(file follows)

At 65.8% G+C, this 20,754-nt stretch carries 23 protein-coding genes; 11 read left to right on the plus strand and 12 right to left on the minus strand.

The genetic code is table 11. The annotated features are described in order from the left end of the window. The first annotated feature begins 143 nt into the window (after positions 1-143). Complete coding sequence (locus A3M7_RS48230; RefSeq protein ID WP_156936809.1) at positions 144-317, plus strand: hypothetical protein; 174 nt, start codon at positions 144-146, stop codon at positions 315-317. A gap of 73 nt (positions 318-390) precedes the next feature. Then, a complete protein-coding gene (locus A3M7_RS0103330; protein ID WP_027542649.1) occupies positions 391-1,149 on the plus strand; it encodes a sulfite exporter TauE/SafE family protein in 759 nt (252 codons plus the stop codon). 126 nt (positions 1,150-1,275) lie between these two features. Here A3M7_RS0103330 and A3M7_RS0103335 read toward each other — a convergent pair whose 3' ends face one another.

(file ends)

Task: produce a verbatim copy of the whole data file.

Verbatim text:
At 65.8% G+C, this 20,754-nt stretch carries 23 protein-coding genes; 11 read left to right on the plus strand and 12 right to left on the minus strand.

The genetic code is table 11. The annotated features are described in order from the left end of the window. The first annotated feature begins 143 nt into the window (after positions 1-143). Complete coding sequence (locus A3M7_RS48230; RefSeq protein ID WP_156936809.1) at positions 144-317, plus strand: hypothetical protein; 174 nt, start codon at positions 144-146, stop codon at positions 315-317. A gap of 73 nt (positions 318-390) precedes the next feature. Then, a complete protein-coding gene (locus A3M7_RS0103330; protein ID WP_027542649.1) occupies positions 391-1,149 on the plus strand; it encodes a sulfite exporter TauE/SafE family protein in 759 nt (252 codons plus the stop codon). 126 nt (positions 1,150-1,275) lie between these two features. Here A3M7_RS0103330 and A3M7_RS0103335 read toward each other — a convergent pair whose 3' ends face one another.